These monuments mark the return of Hong Kong to the People’s Republic of China from the British on July 1st 1997.
This post is our response to the Weekly Photo Challenge: Renewal
One of Hong Kong’s “must do” tourist experiences is the Ngong Ping 360, which is a 5.7km ride on a cable car through outstanding scenery to the culturally-themed village and it’s surrounding attractions at Ngong Ping, located on a high plateau in the heart of the mountainous Lantau Island.
Most passengers start the ride from the Tung Chung terminus. The 25 minute ride begins with the short hop across a sea channel to the first angle station on Chek Lap Kok (the airport island). The ride changes direction here and slowly climbs steeply over Tung Chung Bay as the hills of Lantau North Country Park loom ahead.
Below are green forested slopes and valleys, whilst behind are stunning panoramic views over the airport and across the South China Sea to the New Territories.
We had almost completed the slow ascent of Nei Lak Shan, where the ride reaches it’s highest point some 560 metres above sea level, when all of a sudden, through the mist, the Giant Buddah came into view! What a majestic sight sitting there serenely surveying all around him.
On arrival, we climbed the 300 steps to the base of Giant Buddah, which is 34 metres (112 ft) tall, weighs 250 metric tons, and was the world’s tallest outdoor bronze seated Buddha prior to 2007.
After which we battled our way through the mist to visit the nearby Po Lin Monastery.
The mountainside is frequently covered in swirling mist, and this day was no exception. As we took the cable car back down to Tung Chung, for the first two thirds of the journey we could see absolutely nothing!
I hope you have enjoyed our entry into this week´s WordPress Photo Challenge, the theme of which is BIG! It doesn´t come much bigger than this !
We enjoyed a couple of days in Abu Dhabi – the capital of the seven United Arab Emirates – on our way out to Australia.
Being petrolheads, we couldn´t miss the Ferrari World theme-park, home of the Formula Rossa – the fastest rollercoaster in the world. Formed in the shape of an elongated Ferrari F1 car, the roller coaster travels from 0-240 kms per hour in four seconds, which is meant to simulate the acceleration of a real Ferrari F1 car.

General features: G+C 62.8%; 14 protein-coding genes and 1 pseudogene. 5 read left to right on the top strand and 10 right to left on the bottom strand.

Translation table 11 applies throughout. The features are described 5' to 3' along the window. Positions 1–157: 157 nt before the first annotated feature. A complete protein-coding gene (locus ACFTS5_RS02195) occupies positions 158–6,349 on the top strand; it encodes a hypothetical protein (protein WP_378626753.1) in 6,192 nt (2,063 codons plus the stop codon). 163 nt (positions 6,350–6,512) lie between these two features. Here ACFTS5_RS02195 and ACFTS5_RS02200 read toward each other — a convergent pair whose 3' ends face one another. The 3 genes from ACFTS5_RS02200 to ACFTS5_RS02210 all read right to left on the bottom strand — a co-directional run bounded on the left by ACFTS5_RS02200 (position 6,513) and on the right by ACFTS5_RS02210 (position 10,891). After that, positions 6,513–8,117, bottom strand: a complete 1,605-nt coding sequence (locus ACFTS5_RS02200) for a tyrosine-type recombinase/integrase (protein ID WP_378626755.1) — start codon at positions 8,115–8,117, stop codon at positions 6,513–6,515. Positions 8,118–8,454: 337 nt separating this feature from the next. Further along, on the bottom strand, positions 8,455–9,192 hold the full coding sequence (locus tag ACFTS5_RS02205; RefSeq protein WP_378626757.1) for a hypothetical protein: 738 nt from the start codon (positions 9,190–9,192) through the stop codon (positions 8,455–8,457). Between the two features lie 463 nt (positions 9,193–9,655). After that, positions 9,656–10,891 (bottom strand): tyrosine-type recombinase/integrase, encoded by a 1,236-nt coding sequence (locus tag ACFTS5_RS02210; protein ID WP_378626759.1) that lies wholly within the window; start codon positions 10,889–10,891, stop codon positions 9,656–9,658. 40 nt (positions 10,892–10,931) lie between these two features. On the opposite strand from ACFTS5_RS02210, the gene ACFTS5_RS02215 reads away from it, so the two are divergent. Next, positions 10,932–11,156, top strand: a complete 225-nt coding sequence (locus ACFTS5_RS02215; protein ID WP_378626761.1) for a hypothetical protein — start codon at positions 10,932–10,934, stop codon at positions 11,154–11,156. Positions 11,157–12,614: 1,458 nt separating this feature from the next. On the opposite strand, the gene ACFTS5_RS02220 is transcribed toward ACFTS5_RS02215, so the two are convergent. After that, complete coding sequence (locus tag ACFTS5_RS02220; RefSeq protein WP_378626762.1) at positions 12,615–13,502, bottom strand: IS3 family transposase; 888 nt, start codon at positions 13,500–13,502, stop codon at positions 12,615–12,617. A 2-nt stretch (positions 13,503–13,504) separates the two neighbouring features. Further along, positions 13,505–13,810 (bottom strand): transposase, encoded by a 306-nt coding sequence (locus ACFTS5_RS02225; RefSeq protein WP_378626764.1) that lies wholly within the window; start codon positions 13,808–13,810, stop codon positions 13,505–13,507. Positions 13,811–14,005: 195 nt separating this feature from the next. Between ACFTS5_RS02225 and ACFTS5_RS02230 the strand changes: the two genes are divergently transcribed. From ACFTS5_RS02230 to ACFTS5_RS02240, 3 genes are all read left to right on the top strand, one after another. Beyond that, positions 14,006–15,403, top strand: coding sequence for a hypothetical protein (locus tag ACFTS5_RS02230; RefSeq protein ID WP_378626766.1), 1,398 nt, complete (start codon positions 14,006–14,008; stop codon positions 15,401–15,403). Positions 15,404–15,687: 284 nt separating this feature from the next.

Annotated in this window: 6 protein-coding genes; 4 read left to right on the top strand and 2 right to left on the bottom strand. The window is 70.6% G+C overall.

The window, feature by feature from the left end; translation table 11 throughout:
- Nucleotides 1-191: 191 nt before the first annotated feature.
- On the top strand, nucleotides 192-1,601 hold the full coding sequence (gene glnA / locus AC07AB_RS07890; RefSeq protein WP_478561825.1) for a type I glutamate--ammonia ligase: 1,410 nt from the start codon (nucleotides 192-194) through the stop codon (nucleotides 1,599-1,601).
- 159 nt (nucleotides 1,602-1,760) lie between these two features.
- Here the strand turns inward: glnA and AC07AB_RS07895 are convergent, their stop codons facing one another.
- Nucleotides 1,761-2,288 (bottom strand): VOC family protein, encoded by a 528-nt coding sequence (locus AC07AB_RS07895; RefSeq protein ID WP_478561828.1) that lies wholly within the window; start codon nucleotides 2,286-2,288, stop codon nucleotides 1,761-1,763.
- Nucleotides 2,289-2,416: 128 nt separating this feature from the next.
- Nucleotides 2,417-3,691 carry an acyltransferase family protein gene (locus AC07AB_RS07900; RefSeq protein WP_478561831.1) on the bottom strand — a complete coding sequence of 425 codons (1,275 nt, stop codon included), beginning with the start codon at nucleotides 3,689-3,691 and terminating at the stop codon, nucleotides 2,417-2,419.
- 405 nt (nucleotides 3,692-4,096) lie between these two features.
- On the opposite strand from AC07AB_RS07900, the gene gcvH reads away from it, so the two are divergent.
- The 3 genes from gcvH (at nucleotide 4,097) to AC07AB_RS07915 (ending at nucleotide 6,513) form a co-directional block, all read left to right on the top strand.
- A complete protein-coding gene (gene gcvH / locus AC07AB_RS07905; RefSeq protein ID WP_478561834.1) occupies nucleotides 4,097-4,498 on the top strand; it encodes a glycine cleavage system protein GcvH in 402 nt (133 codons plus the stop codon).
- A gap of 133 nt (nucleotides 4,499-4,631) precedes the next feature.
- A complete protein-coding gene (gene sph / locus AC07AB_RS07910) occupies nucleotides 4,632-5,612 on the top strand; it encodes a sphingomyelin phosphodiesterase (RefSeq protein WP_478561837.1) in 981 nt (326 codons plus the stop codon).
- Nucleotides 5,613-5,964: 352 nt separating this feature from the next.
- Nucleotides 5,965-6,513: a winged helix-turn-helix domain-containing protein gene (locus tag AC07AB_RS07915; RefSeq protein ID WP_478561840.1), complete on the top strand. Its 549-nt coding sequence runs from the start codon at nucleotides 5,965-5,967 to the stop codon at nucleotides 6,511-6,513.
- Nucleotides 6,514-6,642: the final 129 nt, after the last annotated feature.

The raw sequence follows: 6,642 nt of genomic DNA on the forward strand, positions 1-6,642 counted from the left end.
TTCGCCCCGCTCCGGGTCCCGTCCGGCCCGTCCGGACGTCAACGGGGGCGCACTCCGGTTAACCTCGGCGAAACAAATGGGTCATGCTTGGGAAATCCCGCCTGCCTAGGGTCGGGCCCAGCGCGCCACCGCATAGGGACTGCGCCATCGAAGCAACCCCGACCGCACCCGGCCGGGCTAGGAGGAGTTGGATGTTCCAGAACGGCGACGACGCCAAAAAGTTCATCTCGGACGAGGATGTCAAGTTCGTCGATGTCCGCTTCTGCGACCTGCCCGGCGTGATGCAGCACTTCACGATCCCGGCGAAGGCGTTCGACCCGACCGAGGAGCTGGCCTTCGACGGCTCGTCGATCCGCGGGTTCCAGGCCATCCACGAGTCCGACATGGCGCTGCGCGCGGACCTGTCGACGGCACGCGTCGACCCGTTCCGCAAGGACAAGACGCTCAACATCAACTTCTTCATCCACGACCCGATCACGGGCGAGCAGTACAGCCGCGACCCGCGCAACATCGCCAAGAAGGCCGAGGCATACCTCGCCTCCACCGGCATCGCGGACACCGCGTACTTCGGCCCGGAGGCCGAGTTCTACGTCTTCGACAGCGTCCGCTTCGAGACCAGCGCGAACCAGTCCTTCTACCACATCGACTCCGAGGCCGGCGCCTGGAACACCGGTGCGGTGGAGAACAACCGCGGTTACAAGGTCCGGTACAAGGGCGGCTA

It is truly breathtaking!
There is a viewing platform for anyone in the park to see the ride and everyone has the same reaction when they see it for the first time – WOW! Sadly, Edward wasn´t tall enough to travel on roller-coaster, so he held onto our bags on the viewing platform whilst I queued up for the thrill. I wasn’t disappointed!
Ferrari World is a large site filled with various fast rides, experiences, showrooms full of cars and memorabilia, and is well worth a few hours of your time if you are in the area.
This post is my response to the Travel Theme photo challenge: RED
The Puffing Billy railway was one of four low-cost 762mm gauge lines constructed in Victoria state in the early 1900s to open up more remote areas.
The present line between Belgrave and Gembrook, running through forests, fern gullies and farmlands of the magnificent Dandenong Ranges, is the major part of the line which opened on 18th December 1900 and operated over 29 kms between Upper Ferntree Gully and Gembrook until 1953, when a landslide blocked the track and the line was closed.
Public interest resulted in the formation of the Puffing Billy Preservation Society, whose volunteers, with the blessings of the Victorian Railways and with the assistance of the Citizens’ Military Forces, by-passed the landslide and reopened the line to Menzies Creek in 1962, Emerald in 1965, Lakeside in 1975 and finally to Gembrook in October 1998.
Now the goods and livestock have gone, but the passengers have returned in greater numbers than ever. Today, Puffing Billy is Australia’s favourite steam train and one of the finest preserved steam railways in the world.
Lots of people sit with their legs through the open windows so they have an unrestricted view of the engine and carriages as they go round the curves of the track….but Edward couldn’t reach very well, and sat inside.
As you look ahead you can see smoke swirling up through the trees from the engine and, of course, as we approached the many level crossings the train-driver tooted the steam whistle and most people in their cars waved as the train passed by. Small pieces of grit and soot drift down from the smoke and, to ensure that there is no fire hazard, a small fire patrol follows the train, about two minutes behind with water and extinguishers.
The various noises are an essential part of the Puffing Billy experience with the clackity-clack of the wheels on the rails, the chuffing of the engine as it pulls up a gradient and the sound of the linkages between the carriages as they take up the slack.
All the staff including drivers, guards, conductors as well as engine maintenance workers are volunteers, mostly older chaps who all take their roles very seriously but with good grace and a friendly, warm manner.
Of course, the train driver insisted on posing for a photograph with Edward when we stopped at Lakeside.
The whole experience is a friendly, fun event and much different to modern day transport…..(though we did enjoy our speedy “hot laps” at Phillip Island recently!!)
Whilst we were staying in Melbourne, we wanted to motor down to Phillip Island, just off the south-eastern tip of the Mornington Peninsula. The island is famous for two things – firstly, the penguin parade (which we have seen on a previous visit) when the little Fairy penguins who have been out in the ocean all day, waddle back up the beaches each evening to their nests; and secondly….and much more interesting to us “petrol heads”, the Grand Prix circuit where the Moto GP of Australia is held.
No contest…sorry penguins!!
We wanted to take a guided tour of the circuit, but when we arrived we had just missed the morning tour. We booked for the early afternoon tour and then left the circuit to have a look around the island for the rest of the morning.